Are you going through a Mid-life Crisis?

 

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4 Easy Ways to Deal with Stress

Last week, it was reported in the international media that Google’s Main Board Finance Director, 52 year old, CFO Patrick Pichette had announced that he will be giving up his multi-million dollar job in California to spend more time with his family and maybe to go back-packing around the world.

So was this a mid-life-crisis action taken on the spur of the moment or a carefully considered decision made after examining all the priorities, in conjunction with his immediate family and friends?  Was it, possibly, a moment when he saw his world before his eyes and thought of his ‘bucket list’ with all those things not yet experienced, or completed, and then thought that he might be going to run out of time with all those hopes and dreams unfulfilled?

When does it start?

Midlife crisis can happen when someone suddenly thinks they have reached a point halfway through their life and for many, it can come as a complete surprise as they had thought that life was just beginning. They can start to develop anxieties that appear to indicate that everything is going backwards – or at least not moving forwards – both in their career and personal life, and can experience mood-swings or possibly bouts of self-doubt and even depression.

This crisis usually occurs, if at all, between the ages of 35 and 50, and can sometimes last for maybe five or even ten years. The term mid-life crisis was first coined in 1965 where early analysis suggested that it could happen anywhere between the ages of 40 and 60, but it is now shown to start much earlier.

Let us look at some of the signs that could indicate whether or not you could be heading for, or currently experiencing, your own mid-life crisis. Continue reading

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The importance of being happy at work

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4 Easy Ways to Deal with Stress

On 20th March, it is The International Day of Happiness – an official day that is now celebrated throughout the world and was established by the United Nations in 2012.

The day recognizes that happiness is a fundamental human goal, and calls upon countries to approach public policies in ways that improve the well being of all peoples.

 

Key factors

Being happy at work is one of the keys to being truly happy in life as most people spend 20 – 30 years working which is about 30% of the average human lifespan.

There are, of course, many factors that impact professional happiness, including business relationships, professional development, work-life balance, environment and organisational culture.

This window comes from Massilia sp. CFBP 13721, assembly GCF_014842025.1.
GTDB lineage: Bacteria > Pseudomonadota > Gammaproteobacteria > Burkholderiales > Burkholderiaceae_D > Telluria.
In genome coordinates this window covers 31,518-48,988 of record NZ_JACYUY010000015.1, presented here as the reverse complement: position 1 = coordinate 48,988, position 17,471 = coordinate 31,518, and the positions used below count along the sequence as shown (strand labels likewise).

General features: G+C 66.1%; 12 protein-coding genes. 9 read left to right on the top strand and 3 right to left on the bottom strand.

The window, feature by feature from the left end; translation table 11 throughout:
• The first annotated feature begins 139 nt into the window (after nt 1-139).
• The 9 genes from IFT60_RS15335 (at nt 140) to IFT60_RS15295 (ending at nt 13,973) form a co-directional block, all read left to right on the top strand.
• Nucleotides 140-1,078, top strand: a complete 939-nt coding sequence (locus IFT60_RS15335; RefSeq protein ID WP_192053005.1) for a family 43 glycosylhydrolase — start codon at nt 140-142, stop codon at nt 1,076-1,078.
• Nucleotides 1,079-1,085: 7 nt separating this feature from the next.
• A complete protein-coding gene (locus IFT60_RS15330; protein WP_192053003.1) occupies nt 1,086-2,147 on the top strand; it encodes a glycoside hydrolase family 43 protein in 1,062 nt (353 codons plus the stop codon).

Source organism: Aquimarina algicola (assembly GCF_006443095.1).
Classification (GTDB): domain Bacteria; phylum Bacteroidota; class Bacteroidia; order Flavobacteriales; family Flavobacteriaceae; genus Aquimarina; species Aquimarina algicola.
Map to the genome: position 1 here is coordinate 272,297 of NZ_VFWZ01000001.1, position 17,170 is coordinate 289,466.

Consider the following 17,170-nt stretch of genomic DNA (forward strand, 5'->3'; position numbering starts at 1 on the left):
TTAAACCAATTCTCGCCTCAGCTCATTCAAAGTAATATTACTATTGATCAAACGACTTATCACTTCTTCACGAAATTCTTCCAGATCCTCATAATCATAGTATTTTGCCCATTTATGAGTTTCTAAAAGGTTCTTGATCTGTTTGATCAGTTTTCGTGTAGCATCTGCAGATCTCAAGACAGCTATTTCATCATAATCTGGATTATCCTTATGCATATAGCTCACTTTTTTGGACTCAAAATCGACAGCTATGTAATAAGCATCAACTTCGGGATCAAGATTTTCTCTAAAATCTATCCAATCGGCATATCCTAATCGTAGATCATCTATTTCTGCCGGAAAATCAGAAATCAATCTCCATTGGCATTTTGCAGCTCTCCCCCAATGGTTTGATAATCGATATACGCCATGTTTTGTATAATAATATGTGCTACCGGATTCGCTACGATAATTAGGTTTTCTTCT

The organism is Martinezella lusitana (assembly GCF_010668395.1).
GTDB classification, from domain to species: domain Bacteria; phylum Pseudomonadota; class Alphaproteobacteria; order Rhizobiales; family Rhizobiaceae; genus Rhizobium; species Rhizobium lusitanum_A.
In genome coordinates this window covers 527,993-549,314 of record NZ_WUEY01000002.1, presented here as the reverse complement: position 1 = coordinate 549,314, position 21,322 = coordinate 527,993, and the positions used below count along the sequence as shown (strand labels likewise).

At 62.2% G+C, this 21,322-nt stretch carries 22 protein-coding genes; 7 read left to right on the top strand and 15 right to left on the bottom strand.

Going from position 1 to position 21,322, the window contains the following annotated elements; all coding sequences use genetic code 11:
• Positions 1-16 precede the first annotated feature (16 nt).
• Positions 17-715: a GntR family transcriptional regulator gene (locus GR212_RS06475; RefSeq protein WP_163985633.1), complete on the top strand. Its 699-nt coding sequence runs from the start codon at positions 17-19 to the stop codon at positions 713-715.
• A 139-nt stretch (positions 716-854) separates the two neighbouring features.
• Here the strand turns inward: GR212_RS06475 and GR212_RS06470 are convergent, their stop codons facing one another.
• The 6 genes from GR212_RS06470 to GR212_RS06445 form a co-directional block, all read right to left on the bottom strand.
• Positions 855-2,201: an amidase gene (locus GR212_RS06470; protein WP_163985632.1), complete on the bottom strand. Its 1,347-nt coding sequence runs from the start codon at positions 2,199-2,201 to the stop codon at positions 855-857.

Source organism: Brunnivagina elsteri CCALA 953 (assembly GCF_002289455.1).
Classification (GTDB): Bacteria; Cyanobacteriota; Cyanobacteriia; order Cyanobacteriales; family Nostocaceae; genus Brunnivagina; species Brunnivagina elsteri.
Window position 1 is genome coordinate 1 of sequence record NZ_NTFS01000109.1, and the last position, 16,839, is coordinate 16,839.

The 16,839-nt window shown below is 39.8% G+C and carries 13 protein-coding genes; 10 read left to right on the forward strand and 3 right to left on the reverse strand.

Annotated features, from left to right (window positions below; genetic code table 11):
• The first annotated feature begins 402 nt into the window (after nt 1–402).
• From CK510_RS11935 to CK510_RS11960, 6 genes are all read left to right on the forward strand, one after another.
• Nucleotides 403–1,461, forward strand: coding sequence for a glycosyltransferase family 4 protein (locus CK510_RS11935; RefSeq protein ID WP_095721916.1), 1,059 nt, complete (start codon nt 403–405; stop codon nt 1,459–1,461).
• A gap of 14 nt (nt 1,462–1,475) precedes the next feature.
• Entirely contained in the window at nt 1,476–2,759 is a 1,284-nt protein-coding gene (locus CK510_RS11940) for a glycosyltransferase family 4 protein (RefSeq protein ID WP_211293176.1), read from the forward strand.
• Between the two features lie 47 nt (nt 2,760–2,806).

Obviously, you have no control over whether your employees are happy at home but you do have some control as to how happy they are at work.  And if you don’t know if your employees are happy, then why not ask them? Continue reading

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Are you an introvert?

'Show Stress Who's Boss!' provides tools and strategies that will show you how to deawl with stress.

Discover 4 Easy Ways to Beat Stress Today!

Do you sometimes get anxious when speaking to a new client?  Would you rather work alone and not in a team?  Would you often prefer to stay at home, than attend an after work party organised by your department?

If you can answer these questions with a ‘yes’, then you are probably an introvert.  But, before you start thinking that this is a negative trait, let’s look at some of the most influential people of our time who prove that you don’t have to be the loudest voice in the room to be heard.

Introverts commonly assume that they must conform to the extrovert mould in order to be successful, however, Bill Gates, Microsoft’s founder and philanthropist, is reported to have strong introvert traits but still develop his passions, successfully. He said, ‘I think introverts can do quite well.  If you’re clever, you can learn to get the benefits of being an introvert, which might be, say, being willing to go off for a few days and think about a tough problem, read everything you can, push yourself very hard to think out on the edge of that area.’

Being elected president of the United States and Commander-in-Chief of the armed forces would seems to be an introvert’s worst nightmare.  But even though President Obama has caught criticism for his aloof personality, he has managed to leverage an introvert’s natural capacity for thoughtful communication. Continue reading

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